By contrast, there have been a number of first instance decisions where the existence of a Foreign Office travel advisory against ‘all but essential travel’ triggered an Article 12.2 right to a refund. An interesting variation was in Brynmawr International Foundation School v Holiday World Travel,5 where as well as advice against travel to the destination (USA) there was Education Department advice against schools undertaking foreign trips. The latter on its own would not fulfil the requirements to trigger Art 12.2, but the Defendant’s argument that this meant that the school would have had to cancel anyway and so the cancellation was not caused by Foreign Office advice (applying the ‘but for test’) was dismissed by the judge. If the school cancelled when it had grounds to trigger Art 12.2 that was enough, even if they also had other reasons to cancel which would not fulfil its requirements.

So it is clear from all the cases, whoever won, that package organisers who try to argue that, because the flight is going and the hotel is open, Art 12.2 is not triggered, are going to struggle in the face of a Government Travel Advisory against travel. And this is in line with the principles expressed in the Kuoni case.

4March 2022, Wrexham County Court
5January 2022, Cardiff County Court

The ‘flicker of hope’ test

It has been noted, from the wording of Art 12.2 set out above, that it is couched in the present tense. The circumstances in which a consumer may cancel and claim a full refund are where UECs are ‘occurring’ at the destination and ‘significantly affecting’ performance of the package or ‘significantly affect’ carriage to the destination. Indeed, Recital 31 to the PTD uses the phrase ‘will significantly affect’. But at the same time the Article requires that any such cancellation is made ‘before departure’.

This inevitably raises the question: when exactly is it appropriate for a consumer to cancel under this Article? In the context of Covid, which is our subject, it can be seen for example that to cancel a year before departure would be premature, as it would be impossible for the consumer to demonstrate that, as at that date, UECs are affecting performance of a package contract which is not due for 12 months. But on the other hand, it would surely be unreasonable to expect a consumer to wait until they are about to set off for the airport on the day of departure before being able to exercise their cancellation rights!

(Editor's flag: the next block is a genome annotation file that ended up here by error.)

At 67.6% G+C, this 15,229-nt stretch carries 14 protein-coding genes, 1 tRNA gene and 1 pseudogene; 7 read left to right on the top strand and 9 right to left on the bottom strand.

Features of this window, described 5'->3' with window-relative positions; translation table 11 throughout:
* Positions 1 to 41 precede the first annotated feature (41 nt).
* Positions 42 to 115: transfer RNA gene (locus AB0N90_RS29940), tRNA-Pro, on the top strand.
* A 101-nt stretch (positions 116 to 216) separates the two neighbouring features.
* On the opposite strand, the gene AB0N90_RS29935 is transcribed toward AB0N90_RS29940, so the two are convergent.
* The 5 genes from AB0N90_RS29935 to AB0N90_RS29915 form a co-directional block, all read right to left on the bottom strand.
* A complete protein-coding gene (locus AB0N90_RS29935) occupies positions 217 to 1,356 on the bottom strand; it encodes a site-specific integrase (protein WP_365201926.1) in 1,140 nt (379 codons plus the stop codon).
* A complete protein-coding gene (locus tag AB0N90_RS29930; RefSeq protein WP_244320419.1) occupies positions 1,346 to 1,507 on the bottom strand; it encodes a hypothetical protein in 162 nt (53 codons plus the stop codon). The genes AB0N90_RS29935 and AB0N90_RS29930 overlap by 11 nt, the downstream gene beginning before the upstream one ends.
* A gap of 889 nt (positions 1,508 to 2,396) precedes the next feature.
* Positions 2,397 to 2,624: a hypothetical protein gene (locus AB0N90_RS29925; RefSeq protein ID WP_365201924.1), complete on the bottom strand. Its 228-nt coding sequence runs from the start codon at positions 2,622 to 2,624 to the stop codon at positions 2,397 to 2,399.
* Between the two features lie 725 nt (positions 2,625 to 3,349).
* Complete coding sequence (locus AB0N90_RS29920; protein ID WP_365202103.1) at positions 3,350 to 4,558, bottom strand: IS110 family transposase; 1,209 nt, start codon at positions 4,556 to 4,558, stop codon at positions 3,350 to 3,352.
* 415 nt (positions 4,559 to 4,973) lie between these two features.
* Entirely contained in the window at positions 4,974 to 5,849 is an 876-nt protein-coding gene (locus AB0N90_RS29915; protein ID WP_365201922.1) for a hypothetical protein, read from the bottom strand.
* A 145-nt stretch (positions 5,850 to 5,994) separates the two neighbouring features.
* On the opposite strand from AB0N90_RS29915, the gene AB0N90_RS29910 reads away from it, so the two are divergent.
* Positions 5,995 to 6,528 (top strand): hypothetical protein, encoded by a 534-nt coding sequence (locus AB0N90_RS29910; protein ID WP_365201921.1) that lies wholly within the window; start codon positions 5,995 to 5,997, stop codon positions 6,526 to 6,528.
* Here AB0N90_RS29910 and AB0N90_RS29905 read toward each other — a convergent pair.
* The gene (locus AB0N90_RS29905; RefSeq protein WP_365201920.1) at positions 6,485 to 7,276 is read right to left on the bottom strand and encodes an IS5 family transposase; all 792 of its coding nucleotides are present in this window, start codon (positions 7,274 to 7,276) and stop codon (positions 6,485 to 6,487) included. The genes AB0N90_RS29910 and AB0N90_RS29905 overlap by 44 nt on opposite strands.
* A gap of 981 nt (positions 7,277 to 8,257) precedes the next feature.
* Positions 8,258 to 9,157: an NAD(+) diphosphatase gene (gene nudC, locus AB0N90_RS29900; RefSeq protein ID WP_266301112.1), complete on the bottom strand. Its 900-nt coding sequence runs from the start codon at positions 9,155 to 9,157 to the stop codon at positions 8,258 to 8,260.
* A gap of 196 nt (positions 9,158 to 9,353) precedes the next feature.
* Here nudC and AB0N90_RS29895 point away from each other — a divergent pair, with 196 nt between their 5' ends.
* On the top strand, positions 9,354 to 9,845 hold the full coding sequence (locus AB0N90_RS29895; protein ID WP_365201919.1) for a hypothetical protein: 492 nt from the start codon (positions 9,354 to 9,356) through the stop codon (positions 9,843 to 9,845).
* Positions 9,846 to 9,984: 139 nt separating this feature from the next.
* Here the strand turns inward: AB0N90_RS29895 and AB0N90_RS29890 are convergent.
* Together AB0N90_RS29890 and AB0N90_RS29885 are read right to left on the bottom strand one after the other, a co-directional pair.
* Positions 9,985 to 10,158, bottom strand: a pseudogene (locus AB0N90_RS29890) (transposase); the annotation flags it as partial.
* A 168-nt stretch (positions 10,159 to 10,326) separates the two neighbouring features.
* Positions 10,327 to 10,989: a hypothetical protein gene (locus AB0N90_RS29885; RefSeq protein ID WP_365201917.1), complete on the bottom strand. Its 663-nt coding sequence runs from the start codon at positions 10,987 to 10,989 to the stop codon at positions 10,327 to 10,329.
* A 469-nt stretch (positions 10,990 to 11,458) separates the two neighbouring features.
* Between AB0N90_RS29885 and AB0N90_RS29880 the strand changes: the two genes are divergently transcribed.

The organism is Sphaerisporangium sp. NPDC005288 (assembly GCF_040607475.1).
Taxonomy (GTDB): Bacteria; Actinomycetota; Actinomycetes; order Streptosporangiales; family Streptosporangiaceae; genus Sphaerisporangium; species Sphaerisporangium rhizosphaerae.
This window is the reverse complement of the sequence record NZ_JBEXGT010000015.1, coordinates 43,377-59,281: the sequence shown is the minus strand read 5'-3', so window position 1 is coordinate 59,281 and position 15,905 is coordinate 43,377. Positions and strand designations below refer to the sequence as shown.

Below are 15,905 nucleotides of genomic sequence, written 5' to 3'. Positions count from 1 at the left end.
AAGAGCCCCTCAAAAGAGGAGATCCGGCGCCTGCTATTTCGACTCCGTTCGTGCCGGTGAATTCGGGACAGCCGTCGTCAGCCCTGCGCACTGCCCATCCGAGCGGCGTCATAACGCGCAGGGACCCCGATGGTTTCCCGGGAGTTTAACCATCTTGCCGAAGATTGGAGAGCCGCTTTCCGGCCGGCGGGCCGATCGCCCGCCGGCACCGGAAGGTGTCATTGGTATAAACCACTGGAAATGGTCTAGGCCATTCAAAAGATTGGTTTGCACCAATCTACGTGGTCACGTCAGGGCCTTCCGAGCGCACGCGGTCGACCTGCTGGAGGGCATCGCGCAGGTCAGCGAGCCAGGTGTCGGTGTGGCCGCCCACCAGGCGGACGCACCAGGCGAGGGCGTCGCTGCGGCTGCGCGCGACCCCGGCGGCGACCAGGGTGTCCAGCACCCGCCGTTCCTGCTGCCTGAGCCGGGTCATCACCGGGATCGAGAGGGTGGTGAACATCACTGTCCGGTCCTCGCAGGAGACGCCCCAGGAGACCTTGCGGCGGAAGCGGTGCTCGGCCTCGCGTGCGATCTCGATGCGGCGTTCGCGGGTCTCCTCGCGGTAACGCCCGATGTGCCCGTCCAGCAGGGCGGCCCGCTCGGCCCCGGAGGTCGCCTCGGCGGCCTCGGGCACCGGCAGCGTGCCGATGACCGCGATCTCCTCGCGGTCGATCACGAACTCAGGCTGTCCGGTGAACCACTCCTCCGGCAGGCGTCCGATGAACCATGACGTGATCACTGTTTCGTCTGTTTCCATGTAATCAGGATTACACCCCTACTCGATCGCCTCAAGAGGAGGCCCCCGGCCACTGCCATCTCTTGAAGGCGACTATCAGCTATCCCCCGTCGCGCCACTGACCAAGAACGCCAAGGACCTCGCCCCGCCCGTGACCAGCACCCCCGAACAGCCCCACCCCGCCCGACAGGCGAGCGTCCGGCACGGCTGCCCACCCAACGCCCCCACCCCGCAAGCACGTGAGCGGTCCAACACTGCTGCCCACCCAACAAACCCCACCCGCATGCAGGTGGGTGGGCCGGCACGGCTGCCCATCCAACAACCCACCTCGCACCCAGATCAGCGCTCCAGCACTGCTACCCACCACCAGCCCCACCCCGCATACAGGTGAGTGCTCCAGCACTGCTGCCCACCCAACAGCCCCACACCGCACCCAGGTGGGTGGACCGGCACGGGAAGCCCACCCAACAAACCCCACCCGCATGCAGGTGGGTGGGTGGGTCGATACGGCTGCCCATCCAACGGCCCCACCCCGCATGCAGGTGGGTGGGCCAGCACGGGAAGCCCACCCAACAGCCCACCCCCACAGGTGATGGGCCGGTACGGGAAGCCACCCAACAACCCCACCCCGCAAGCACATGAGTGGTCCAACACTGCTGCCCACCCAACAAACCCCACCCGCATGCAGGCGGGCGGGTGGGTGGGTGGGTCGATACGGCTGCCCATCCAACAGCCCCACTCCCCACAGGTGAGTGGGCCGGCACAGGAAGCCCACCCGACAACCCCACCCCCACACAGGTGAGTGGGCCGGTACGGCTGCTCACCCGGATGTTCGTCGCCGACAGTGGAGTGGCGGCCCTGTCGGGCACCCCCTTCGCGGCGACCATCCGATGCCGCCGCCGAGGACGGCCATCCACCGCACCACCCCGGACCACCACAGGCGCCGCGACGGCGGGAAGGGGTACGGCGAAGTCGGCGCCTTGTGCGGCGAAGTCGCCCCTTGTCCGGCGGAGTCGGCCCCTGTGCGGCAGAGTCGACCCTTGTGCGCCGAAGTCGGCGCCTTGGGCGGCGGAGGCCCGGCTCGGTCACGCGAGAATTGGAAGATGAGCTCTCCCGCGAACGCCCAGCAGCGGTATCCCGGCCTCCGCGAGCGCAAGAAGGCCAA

In the UK, there were cases arising out of a previous epidemic, namely SARS in 2003, in particular affecting holidays in Hong Kong and China. As we have seen, Article 12.2 was a new consumer right introduced only when the PTD came into effect in July 2018. So, these SARS cases were decided under the old 1990 PT Directive (90/314) and its equivalent to Article 12.3. When was the package organiser constrained to cancel a trip and provide a full refund?

In Lambert v Travelsphere [2005] CLY 1977, the county court judge decided that the package organiser was not so constrained until there was ‘not a flicker of hope’ that the trip could safely proceed. Obviously, this suggests a very late date is appropriate for cancellation. That case was followed by various other cases heard since that date.

However, the test was reviewed in a more recent county court case, Sherman v Reader Offers Ltd.6 It concerned an Arctic cruise whose planned itinerary was at risk by the failure of the expected ice melt to develop.

The judge recited that the Defendant’s argument followed the Lambert reasoning. He said:

“In Lambert, the court held obiter that a tour operator cannot shut its eyes to an obvious danger so as to deny that it is constrained to alter an essential term, but it is permissible for it not to alter the term until there is not “a flicker of hope” that the contract can be performed in accordance with the original term. In order for a tour operator to be constrained to alter a term, it must be absolutely inevitable and unavoidable for it to be altered.